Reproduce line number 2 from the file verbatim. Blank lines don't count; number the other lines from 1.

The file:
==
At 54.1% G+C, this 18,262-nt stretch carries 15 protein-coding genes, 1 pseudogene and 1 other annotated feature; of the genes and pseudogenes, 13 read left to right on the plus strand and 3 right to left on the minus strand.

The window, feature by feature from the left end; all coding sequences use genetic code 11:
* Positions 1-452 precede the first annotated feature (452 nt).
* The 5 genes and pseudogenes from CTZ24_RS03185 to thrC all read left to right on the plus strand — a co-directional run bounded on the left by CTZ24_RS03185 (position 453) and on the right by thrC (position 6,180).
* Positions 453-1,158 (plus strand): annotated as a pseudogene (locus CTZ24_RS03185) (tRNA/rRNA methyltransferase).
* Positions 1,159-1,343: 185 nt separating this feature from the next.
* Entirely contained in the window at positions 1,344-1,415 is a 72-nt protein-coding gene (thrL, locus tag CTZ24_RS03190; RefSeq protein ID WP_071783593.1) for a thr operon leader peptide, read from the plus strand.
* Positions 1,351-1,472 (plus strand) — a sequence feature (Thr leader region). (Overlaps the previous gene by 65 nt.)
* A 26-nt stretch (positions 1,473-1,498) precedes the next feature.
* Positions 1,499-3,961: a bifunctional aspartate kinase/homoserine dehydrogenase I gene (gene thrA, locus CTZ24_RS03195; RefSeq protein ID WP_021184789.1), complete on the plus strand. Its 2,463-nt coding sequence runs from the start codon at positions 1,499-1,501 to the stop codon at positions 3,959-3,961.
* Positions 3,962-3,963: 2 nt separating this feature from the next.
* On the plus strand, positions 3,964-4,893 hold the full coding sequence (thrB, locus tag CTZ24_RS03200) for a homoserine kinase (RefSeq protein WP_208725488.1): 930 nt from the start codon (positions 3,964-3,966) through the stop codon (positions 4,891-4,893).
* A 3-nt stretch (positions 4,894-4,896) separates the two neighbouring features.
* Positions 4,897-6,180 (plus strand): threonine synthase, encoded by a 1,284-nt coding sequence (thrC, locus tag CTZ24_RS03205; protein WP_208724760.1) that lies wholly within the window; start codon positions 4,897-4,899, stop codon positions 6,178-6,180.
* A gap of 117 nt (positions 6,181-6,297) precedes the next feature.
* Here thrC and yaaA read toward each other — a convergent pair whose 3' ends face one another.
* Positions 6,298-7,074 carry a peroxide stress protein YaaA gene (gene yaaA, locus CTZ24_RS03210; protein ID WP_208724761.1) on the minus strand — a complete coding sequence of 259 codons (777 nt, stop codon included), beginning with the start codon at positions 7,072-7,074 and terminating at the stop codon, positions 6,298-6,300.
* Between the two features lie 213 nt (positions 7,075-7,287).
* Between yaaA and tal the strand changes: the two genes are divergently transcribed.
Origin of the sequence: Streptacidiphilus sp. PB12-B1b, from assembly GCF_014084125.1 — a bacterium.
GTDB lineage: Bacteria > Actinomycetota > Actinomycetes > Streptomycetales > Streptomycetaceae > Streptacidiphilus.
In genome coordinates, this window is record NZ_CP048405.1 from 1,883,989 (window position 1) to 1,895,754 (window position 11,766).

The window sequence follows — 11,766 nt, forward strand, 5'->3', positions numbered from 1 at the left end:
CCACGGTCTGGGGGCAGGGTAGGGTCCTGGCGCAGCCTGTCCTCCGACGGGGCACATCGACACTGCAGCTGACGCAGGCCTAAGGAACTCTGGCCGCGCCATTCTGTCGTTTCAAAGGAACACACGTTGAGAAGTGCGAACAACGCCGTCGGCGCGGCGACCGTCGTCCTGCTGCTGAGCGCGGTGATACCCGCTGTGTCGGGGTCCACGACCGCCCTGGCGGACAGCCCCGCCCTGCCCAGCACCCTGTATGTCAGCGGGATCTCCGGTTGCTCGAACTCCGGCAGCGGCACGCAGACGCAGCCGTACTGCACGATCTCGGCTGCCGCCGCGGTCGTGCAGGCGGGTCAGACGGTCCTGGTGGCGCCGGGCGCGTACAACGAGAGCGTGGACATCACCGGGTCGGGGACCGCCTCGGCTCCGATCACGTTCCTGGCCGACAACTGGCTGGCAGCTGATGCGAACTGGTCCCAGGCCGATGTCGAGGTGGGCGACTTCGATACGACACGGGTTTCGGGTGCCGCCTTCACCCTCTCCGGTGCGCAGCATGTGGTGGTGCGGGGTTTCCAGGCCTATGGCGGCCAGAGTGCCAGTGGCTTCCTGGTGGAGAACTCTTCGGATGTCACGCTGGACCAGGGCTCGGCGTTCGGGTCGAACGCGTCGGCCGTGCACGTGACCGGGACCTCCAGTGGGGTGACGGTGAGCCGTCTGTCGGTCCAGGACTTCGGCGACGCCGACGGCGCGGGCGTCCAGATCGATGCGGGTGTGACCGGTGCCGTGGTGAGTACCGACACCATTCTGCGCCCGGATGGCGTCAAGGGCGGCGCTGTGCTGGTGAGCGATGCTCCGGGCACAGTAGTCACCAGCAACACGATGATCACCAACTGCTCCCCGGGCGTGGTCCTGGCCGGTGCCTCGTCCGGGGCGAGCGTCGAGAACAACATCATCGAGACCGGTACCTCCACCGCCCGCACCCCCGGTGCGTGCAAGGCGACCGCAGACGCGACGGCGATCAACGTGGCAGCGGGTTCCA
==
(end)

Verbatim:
The window, feature by feature from the left end; all coding sequences use genetic code 11: